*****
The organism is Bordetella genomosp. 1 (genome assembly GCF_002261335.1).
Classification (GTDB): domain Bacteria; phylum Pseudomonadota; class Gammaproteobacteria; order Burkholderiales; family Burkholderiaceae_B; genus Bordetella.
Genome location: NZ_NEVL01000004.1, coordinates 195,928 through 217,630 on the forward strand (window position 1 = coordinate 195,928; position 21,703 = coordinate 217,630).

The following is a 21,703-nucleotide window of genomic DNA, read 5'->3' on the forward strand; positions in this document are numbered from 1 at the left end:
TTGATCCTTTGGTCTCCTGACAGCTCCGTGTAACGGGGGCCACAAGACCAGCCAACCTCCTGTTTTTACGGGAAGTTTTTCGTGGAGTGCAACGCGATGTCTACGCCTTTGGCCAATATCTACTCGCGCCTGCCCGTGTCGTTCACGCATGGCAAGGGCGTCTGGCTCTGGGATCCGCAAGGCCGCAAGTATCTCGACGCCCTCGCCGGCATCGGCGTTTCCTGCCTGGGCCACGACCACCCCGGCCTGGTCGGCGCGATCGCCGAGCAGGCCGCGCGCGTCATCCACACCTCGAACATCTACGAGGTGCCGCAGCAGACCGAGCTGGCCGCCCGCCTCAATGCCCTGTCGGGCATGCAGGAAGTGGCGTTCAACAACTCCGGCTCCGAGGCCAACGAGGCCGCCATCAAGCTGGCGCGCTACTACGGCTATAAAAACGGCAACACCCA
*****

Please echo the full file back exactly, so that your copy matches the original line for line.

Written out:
The organism is Bordetella genomosp. 1 (genome assembly GCF_002261335.1).
Classification (GTDB): domain Bacteria; phylum Pseudomonadota; class Gammaproteobacteria; order Burkholderiales; family Burkholderiaceae_B; genus Bordetella.
Genome location: NZ_NEVL01000004.1, coordinates 195,928 through 217,630 on the forward strand (window position 1 = coordinate 195,928; position 21,703 = coordinate 217,630).

The following is a 21,703-nucleotide window of genomic DNA, read 5'->3' on the forward strand; positions in this document are numbered from 1 at the left end:
TTGATCCTTTGGTCTCCTGACAGCTCCGTGTAACGGGGGCCACAAGACCAGCCAACCTCCTGTTTTTACGGGAAGTTTTTCGTGGAGTGCAACGCGATGTCTACGCCTTTGGCCAATATCTACTCGCGCCTGCCCGTGTCGTTCACGCATGGCAAGGGCGTCTGGCTCTGGGATCCGCAAGGCCGCAAGTATCTCGACGCCCTCGCCGGCATCGGCGTTTCCTGCCTGGGCCACGACCACCCCGGCCTGGTCGGCGCGATCGCCGAGCAGGCCGCGCGCGTCATCCACACCTCGAACATCTACGAGGTGCCGCAGCAGACCGAGCTGGCCGCCCGCCTCAATGCCCTGTCGGGCATGCAGGAAGTGGCGTTCAACAACTCCGGCTCCGAGGCCAACGAGGCCGCCATCAAGCTGGCGCGCTACTACGGCTATAAAAACGGCAACACCCA